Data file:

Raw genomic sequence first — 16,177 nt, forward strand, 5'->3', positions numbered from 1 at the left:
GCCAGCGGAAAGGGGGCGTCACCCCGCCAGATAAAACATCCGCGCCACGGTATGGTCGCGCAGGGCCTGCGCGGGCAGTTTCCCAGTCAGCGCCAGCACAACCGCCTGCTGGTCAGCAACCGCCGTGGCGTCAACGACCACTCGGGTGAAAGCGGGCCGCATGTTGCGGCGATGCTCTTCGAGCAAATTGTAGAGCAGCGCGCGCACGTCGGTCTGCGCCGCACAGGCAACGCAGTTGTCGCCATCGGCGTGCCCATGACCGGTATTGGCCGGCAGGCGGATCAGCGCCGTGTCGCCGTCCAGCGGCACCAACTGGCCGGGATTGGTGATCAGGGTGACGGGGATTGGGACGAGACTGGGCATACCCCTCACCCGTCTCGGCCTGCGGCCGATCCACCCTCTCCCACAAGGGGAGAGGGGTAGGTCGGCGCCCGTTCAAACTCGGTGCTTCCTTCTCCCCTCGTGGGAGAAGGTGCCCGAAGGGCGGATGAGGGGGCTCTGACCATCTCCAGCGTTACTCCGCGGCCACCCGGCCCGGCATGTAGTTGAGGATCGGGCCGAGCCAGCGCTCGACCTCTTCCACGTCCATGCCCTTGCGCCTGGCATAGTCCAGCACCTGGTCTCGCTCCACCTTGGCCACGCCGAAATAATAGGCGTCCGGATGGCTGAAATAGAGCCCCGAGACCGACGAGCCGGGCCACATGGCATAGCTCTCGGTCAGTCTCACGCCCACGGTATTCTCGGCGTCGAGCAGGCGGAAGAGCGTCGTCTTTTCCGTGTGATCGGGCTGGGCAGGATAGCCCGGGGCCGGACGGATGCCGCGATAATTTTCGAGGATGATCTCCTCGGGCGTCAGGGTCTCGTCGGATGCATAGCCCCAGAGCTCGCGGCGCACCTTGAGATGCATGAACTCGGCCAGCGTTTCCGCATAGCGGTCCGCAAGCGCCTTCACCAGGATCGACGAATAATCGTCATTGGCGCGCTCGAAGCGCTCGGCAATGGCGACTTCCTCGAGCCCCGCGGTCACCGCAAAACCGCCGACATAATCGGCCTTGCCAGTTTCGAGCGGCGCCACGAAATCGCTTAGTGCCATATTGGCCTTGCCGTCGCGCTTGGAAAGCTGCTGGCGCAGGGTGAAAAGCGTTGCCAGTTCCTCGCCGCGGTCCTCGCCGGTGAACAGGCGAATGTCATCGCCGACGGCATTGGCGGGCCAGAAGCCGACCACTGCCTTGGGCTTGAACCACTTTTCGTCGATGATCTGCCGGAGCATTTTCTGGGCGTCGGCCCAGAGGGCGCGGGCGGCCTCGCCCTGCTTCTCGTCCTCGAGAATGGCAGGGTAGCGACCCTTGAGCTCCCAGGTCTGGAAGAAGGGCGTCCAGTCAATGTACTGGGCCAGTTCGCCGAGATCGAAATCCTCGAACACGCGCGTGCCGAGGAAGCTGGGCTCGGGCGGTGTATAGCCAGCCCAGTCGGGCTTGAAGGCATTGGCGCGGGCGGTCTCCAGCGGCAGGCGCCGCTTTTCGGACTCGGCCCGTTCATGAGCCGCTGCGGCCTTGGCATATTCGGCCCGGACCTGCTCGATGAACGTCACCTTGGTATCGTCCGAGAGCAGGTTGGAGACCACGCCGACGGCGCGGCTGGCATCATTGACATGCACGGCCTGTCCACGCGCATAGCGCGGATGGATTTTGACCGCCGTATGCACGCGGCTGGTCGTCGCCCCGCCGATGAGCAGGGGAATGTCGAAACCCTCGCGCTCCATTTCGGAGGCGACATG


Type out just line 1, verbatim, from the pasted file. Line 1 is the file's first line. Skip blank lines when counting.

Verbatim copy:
Raw genomic sequence first — 16,177 nt, forward strand, 5'->3', positions numbered from 1 at the left: